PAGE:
Engraving and etching

‘Engraving’ is the process for making an ‘engraving’. You can engrave by cutting directly with a sharp tool (‘graver’ or ‘burin’) into a metal or stone plate, by scratching the metal with a ‘dry point’ needle or by alternatively pitting the metal and sanding it to render certain parts smooth again. As an alternative, you can practice different techniques using an acid bath, called ‘etching’, ‘eau-forte’ or ‘aquatint’. Working in his Burgundy Studio, François Dupuis uses all these techniques, sometimes even on the same plate!

The idea of engraving and etching is to create little lines and holes in the metal surface, covering the metal with ink and then removing the ink again from the surface, leaving it in the deeper grooves. Next, the plate is carefully positioned on a sheet of paper, and pressed in a special printing press. The ink from the lines and dots is absorbed in the paper to create the image.

This process can be repeated several times, but not indefinitely. Especial engravings with softer metal, like copper, will lose some sharpness after several pressings. This is especially true with dry-point engravings, where the metal is not removed, but thrown aside like earth from a furrow. This little ridge loses its sharpness and depth relatively quickly.

The fact that the copper will be ‘used up’ is one of the reasons all printed works are numbered. François Dupuis usually makes series of 30 prints maximum, signed and numbered from 1/30 to 30/30.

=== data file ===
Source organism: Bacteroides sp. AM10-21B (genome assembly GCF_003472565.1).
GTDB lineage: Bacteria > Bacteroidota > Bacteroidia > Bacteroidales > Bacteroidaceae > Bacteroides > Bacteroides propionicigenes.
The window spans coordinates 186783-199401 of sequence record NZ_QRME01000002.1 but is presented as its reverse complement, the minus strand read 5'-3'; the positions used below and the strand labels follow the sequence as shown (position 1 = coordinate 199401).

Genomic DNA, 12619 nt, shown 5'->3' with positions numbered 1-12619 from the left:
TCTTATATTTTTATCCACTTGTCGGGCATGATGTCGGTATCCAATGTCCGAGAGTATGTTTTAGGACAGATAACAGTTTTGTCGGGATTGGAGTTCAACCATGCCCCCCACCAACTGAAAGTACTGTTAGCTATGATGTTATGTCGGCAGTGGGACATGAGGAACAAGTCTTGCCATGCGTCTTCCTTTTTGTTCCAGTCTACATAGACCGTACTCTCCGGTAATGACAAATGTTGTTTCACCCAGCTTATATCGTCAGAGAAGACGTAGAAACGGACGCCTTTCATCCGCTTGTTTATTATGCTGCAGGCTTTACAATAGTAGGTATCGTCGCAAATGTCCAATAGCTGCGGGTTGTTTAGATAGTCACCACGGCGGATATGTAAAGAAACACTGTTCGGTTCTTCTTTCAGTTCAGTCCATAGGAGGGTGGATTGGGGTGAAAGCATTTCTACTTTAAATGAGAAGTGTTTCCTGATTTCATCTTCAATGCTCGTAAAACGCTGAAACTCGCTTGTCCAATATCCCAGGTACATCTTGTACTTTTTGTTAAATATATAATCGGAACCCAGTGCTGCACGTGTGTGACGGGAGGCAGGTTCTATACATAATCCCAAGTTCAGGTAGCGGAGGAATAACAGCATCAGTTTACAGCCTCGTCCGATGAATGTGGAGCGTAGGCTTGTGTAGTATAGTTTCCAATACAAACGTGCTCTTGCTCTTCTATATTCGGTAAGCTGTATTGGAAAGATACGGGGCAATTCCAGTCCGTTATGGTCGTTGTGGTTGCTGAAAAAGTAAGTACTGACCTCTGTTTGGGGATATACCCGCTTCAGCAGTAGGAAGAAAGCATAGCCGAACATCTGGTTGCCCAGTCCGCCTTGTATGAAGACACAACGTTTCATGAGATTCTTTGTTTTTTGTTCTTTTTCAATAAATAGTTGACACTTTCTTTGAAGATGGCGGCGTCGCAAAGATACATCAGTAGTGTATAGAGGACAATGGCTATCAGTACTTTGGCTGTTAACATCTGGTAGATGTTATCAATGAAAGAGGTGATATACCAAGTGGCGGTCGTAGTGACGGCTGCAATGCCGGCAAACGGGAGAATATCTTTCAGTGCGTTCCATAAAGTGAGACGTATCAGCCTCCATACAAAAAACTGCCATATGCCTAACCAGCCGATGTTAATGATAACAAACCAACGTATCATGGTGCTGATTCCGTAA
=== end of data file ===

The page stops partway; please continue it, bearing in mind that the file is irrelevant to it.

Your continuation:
The ‘Little Mess’ above was made with an engraving technique called ‘etching’. The copper is covered with a protective coating, which is then scratched away by the artist to expose the copper. The copper plate is submerged in an acid bath, and the exposed parts are ‘eaten away’ by the acid. This is how the necessary depressions are created that will hold the ink. Sometimes the process of coating and uncovering the plate  needs to be repeated several times to create deeper and lighter nuances in the image.

A self portrait engraving made in the 17th century by a certain Rembrandt van Rijn. The plate is almost 400 years old, but the print is quite recent!

Check out the excellent video of the Philadelphia Museum of Art about the etching and dry point techniques of Rembrandt…